One owner of several of the properties is a state representative in New Hampshire, council members said.
“He was expecting us to do it,” Eddy said. “When he learned FEMA wouldn’t do it, I think he lost interest.”
FEMA expects commercial properties to have insurance to cover demolition and debris removal costs.
Eddy said there is a pending contract on the property, and Moore will put a lien on the property to recoup its money upon the sale. Jones said one interested buyer from Edmond is hoping to purchase all of the properties and has plans to “do something nicer” with the lots.
Rebuilding is well under way. Eddy said 147 new home permits were issued last month. He also reported that the tornado damaged shopping center at 19th Street and Santa Fe is set for demolition by the owner on Aug. 26.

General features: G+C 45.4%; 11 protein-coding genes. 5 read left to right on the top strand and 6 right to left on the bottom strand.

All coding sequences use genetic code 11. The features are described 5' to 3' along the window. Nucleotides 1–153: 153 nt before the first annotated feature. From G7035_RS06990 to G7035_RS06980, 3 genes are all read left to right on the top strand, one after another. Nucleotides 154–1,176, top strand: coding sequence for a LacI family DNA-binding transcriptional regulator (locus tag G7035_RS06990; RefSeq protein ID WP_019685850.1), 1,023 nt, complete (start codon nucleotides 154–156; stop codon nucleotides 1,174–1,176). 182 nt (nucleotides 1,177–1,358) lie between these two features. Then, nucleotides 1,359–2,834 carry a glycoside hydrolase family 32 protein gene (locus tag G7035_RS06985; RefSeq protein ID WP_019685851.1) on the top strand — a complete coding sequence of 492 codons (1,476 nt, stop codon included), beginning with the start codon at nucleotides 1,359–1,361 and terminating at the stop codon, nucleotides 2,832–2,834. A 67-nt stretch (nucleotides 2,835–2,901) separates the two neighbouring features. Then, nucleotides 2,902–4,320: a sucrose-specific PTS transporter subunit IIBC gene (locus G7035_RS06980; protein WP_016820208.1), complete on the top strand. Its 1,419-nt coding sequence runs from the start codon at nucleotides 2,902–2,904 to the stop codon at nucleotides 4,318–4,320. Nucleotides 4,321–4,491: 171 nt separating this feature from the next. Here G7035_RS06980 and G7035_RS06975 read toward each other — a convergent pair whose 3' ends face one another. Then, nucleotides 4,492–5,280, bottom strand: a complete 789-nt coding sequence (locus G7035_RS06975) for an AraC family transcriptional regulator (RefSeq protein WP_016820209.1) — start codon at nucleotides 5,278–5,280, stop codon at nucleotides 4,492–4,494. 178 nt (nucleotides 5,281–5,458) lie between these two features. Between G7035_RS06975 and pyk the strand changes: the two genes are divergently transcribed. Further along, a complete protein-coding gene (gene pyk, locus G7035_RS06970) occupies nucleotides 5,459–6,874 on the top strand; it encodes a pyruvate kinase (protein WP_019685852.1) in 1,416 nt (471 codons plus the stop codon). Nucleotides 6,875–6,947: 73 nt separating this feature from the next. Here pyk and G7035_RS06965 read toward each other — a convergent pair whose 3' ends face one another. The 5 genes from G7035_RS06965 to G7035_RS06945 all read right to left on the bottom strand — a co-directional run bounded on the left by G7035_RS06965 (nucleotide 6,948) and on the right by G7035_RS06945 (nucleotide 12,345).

The city formally adopted the Central Moore Park Long-range Master plan. The plan for a destination park was unveiled at a special meeting last month. Moore voters passed a $24.7 million bond referendum in November to pay for the park.
The council also approved a contract renewal with the Association of Central Oklahoma Governments for Phase II of the Wasteload Allocation Study at the Canadian River. Moore’s total share for the study is $190,167. So far, the city has paid $184,127, leaving just over $6,000 for the final payment.
Joy Hampton 366-3539